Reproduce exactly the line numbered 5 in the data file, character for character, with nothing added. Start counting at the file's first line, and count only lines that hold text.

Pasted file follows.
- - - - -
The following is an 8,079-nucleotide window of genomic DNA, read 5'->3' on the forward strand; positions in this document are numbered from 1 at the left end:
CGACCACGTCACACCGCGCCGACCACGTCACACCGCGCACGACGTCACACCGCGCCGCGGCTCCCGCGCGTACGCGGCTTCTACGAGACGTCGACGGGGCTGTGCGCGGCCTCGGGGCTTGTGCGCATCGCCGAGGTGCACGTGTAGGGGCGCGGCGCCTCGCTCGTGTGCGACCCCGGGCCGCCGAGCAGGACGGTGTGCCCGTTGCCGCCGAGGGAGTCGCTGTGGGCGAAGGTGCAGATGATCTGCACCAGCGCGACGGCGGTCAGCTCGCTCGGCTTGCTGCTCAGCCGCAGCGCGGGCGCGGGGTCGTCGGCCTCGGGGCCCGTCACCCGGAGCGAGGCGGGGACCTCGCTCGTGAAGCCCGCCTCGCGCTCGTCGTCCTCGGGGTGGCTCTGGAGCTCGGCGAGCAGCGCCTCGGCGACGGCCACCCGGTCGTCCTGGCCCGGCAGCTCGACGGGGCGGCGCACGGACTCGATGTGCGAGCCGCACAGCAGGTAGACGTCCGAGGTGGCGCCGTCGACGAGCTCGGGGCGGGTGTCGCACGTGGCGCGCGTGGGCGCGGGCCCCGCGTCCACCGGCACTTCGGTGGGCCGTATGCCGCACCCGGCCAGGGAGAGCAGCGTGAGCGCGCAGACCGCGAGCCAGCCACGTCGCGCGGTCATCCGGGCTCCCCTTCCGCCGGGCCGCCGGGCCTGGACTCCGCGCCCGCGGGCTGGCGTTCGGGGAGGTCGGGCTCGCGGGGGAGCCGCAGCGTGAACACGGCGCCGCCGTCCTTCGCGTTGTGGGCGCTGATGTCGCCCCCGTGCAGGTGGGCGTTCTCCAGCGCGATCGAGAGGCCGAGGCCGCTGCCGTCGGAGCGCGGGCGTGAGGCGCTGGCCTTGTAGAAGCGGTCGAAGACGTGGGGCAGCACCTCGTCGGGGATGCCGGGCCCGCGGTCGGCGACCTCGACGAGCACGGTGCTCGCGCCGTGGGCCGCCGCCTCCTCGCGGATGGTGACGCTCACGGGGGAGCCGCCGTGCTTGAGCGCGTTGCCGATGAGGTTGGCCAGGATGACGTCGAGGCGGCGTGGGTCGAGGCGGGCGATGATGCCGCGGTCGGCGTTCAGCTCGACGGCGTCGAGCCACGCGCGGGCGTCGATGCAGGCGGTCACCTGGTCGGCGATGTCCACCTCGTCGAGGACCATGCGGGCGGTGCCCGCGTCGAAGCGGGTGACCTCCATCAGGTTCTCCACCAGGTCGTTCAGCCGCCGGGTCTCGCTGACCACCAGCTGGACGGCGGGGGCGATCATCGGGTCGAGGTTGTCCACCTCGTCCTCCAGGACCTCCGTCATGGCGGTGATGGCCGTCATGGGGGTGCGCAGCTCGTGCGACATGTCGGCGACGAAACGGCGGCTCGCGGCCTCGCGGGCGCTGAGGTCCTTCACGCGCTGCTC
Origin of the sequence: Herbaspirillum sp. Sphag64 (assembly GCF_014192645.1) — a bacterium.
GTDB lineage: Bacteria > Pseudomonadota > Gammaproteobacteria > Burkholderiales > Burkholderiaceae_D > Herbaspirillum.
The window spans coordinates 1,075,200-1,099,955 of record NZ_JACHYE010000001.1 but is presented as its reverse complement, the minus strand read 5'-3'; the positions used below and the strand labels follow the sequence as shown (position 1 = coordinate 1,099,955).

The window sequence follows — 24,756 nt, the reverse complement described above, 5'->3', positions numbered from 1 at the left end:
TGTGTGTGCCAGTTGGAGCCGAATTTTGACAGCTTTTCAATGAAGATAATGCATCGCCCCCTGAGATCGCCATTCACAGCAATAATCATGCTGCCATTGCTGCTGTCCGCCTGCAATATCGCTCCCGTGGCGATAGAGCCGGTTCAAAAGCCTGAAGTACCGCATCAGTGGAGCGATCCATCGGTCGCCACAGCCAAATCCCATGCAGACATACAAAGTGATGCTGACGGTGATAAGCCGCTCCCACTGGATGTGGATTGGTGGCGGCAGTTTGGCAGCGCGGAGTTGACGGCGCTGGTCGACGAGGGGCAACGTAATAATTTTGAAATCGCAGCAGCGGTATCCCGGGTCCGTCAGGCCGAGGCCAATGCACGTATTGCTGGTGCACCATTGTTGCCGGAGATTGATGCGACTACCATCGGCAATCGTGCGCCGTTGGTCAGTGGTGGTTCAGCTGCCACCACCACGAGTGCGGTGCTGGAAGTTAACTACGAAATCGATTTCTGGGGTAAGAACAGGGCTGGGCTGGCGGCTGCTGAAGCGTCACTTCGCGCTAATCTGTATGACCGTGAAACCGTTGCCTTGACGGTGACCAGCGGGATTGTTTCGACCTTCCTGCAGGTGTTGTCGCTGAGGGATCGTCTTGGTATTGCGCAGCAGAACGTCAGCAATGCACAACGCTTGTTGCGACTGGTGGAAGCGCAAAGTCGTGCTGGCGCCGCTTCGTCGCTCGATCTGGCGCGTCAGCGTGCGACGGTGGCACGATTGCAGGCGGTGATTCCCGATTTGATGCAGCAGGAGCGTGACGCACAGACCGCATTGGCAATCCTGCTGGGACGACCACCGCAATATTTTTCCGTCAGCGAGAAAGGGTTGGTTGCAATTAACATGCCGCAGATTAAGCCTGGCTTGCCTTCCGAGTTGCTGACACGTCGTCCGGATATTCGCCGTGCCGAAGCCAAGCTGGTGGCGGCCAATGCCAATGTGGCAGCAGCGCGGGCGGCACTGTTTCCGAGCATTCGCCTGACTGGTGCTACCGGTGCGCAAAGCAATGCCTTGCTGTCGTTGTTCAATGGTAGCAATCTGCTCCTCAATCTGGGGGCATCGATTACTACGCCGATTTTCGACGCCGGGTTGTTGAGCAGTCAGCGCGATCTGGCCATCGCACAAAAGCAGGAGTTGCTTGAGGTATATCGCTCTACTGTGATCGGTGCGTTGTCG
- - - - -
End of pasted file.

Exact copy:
The window spans coordinates 1,075,200-1,099,955 of record NZ_JACHYE010000001.1 but is presented as its reverse complement, the minus strand read 5'-3'; the positions used below and the strand labels follow the sequence as shown (position 1 = coordinate 1,099,955).